After Installation: Ubiquitous Computing and High School Science in Three Experienced, High-Technology Schools

Brian Drayton, Joni K. Falk, Rena Stroud, Kathryn Hobbs, James Hammerman

Abstract


There are few studies of the impact of ubiquitous computing on high school science, and the majority of studies of ubiquitous computing report on the first period of implementation. The present study presents data on 3 high schools with carefully elaborated ubiquitous computing systems, who have gone through at least one "obsolescence cycle" and are therefore several years past first implementation. Data shows how the affordances of 1:1, wireless environment are being deployed in these science classrooms, and the effects of the environment on science content, data analysis, labs and other uses for visualizations, and classroom interaction. While some positive effects are clearly seen in these classrooms, even 5 years or more into the innovation, problems remain, and school cultural factors seem to play an important role in teacher uptake and integration of the technology. Implications for teacher learning are discussed.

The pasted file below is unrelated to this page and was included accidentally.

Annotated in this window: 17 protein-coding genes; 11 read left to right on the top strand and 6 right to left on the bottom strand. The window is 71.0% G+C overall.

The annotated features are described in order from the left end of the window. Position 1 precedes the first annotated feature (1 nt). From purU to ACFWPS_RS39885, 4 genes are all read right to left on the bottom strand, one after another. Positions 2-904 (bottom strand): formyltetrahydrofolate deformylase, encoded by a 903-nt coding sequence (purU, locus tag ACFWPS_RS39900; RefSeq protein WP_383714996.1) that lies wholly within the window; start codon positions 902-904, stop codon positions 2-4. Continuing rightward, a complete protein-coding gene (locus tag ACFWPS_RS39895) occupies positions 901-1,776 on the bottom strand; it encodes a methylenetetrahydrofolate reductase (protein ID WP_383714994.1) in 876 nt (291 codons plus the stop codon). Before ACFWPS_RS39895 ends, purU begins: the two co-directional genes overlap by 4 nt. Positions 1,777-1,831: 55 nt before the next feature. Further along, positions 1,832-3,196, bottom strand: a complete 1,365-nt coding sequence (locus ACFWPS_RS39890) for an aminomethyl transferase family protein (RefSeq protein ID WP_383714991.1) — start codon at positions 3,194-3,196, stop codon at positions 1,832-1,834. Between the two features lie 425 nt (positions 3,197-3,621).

Keywords


ubiquitous computing; high school; science education

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